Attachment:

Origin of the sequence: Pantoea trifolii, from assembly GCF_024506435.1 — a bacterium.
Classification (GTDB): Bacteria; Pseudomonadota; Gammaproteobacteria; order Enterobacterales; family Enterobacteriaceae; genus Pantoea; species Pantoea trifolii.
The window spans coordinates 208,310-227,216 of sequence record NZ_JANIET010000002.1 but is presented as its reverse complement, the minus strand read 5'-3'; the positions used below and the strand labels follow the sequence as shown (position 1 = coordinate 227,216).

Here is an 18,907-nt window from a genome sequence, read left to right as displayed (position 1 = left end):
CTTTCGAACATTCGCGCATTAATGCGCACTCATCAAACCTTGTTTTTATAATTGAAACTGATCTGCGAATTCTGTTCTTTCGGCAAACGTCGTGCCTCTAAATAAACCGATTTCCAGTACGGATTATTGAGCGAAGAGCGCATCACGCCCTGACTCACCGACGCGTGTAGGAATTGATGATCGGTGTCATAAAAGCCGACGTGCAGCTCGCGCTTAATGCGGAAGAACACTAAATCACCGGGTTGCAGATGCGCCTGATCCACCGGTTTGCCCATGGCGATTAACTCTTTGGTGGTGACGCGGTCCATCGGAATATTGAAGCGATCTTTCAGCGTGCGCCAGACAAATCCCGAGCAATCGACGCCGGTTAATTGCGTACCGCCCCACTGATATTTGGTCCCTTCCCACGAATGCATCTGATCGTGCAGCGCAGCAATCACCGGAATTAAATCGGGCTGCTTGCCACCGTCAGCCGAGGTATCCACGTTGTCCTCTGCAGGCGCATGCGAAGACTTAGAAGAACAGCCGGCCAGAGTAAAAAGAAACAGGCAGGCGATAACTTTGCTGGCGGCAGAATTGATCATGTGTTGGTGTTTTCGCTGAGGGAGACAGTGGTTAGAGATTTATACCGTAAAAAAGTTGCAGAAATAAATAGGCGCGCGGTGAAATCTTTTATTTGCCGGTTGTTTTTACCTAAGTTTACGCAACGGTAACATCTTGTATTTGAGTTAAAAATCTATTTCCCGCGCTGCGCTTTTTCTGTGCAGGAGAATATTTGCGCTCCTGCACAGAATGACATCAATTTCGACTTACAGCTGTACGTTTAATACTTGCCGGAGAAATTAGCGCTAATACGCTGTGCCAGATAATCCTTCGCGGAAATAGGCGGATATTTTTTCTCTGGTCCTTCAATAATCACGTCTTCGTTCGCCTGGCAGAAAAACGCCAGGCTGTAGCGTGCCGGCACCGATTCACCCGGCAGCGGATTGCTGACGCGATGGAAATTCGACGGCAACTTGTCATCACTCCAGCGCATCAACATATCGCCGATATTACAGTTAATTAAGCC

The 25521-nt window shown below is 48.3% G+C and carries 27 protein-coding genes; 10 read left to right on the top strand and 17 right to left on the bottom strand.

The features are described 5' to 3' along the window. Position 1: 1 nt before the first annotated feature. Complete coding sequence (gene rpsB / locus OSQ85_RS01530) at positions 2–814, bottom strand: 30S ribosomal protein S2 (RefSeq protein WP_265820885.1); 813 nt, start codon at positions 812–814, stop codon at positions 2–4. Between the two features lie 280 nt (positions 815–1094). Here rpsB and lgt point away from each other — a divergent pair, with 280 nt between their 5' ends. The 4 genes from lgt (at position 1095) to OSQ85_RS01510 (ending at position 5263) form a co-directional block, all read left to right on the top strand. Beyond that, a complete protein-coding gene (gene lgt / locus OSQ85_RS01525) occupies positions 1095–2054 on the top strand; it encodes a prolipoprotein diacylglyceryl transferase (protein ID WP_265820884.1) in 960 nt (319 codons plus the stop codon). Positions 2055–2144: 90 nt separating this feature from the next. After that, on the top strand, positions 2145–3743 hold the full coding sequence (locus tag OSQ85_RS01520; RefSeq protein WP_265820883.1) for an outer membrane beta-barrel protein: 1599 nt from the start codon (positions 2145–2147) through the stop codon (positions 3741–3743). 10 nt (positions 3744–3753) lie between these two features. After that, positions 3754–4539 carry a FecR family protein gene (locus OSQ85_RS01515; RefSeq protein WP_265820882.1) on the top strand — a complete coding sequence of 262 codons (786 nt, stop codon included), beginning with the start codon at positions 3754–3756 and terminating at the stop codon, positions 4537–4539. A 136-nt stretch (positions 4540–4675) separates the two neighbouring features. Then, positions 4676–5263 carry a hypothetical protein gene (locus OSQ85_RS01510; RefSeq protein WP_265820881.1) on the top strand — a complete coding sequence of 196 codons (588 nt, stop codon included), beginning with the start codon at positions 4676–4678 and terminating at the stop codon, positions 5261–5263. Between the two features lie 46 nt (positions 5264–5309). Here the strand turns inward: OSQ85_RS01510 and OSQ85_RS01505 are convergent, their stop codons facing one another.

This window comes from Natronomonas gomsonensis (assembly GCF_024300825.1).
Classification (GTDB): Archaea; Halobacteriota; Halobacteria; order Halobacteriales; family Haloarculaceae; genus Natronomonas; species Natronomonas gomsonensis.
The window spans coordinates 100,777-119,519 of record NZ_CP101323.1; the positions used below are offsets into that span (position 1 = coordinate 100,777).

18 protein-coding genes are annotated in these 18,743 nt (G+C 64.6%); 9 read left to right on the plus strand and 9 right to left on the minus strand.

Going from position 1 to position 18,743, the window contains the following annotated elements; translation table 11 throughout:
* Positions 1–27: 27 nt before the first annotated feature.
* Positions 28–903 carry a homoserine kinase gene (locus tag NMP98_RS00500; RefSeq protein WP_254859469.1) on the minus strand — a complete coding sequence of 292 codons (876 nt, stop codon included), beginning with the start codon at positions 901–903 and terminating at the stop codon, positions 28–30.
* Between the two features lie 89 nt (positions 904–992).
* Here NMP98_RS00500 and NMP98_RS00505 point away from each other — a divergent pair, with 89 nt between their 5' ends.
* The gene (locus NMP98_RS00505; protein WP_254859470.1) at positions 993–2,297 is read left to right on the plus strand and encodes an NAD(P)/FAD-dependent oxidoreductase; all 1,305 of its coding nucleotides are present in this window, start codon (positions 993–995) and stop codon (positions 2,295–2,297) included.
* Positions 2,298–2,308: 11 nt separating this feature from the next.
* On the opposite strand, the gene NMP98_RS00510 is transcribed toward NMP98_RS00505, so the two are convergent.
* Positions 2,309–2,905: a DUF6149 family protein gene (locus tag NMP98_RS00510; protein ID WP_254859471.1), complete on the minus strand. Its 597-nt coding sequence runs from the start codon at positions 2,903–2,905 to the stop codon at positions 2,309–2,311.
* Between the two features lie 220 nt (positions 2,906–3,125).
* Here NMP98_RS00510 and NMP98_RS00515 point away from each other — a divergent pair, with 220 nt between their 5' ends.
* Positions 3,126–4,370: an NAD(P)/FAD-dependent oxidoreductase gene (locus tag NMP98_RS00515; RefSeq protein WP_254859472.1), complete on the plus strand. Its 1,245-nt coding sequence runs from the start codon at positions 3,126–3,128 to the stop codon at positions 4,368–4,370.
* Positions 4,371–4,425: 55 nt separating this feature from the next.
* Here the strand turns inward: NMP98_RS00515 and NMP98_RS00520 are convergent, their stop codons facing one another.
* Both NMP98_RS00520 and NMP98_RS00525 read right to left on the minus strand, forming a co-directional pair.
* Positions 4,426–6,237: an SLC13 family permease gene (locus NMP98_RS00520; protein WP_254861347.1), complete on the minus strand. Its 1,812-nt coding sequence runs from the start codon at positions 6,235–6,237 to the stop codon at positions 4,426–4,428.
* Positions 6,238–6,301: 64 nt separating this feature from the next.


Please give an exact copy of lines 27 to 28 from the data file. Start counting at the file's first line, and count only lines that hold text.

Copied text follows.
* Positions 4,426–6,237: an SLC13 family permease gene (locus NMP98_RS00520; protein WP_254861347.1), complete on the minus strand. Its 1,812-nt coding sequence runs from the start codon at positions 6,235–6,237 to the stop codon at positions 4,426–4,428.
* Positions 6,238–6,301: 64 nt separating this feature from the next.